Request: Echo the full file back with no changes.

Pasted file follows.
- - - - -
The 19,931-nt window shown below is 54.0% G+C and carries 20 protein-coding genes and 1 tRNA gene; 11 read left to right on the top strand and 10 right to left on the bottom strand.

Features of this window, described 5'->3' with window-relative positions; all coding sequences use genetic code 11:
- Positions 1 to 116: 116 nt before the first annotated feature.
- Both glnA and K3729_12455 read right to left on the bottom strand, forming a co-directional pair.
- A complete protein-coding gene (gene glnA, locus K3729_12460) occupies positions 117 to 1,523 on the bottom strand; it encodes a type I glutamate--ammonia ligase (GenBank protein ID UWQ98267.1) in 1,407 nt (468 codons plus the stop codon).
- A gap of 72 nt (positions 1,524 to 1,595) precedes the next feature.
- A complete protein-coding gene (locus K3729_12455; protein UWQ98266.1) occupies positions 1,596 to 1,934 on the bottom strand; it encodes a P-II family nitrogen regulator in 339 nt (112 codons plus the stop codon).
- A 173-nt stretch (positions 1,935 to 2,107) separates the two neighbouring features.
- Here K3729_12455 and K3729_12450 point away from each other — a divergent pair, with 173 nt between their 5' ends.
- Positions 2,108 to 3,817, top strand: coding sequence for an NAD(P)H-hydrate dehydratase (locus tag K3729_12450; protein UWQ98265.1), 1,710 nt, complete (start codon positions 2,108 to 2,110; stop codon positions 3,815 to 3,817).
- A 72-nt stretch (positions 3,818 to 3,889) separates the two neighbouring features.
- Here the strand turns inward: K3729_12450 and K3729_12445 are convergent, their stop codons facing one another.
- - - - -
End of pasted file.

The 19,931-nt window shown below is 54.0% G+C and carries 20 protein-coding genes and 1 tRNA gene; 11 read left to right on the top strand and 10 right to left on the bottom strand.

Features of this window, described 5'->3' with window-relative positions; all coding sequences use genetic code 11:
- Positions 1 to 116: 116 nt before the first annotated feature.
- Both glnA and K3729_12455 read right to left on the bottom strand, forming a co-directional pair.
- A complete protein-coding gene (gene glnA, locus K3729_12460) occupies positions 117 to 1,523 on the bottom strand; it encodes a type I glutamate--ammonia ligase (GenBank protein ID UWQ98267.1) in 1,407 nt (468 codons plus the stop codon).
- A gap of 72 nt (positions 1,524 to 1,595) precedes the next feature.
- A complete protein-coding gene (locus K3729_12455; protein UWQ98266.1) occupies positions 1,596 to 1,934 on the bottom strand; it encodes a P-II family nitrogen regulator in 339 nt (112 codons plus the stop codon).
- A 173-nt stretch (positions 1,935 to 2,107) separates the two neighbouring features.
- Here K3729_12455 and K3729_12450 point away from each other — a divergent pair, with 173 nt between their 5' ends.
- Positions 2,108 to 3,817, top strand: coding sequence for an NAD(P)H-hydrate dehydratase (locus tag K3729_12450; protein UWQ98265.1), 1,710 nt, complete (start codon positions 2,108 to 2,110; stop codon positions 3,815 to 3,817).
- A 72-nt stretch (positions 3,818 to 3,889) separates the two neighbouring features.
- Here the strand turns inward: K3729_12450 and K3729_12445 are convergent, their stop codons facing one another.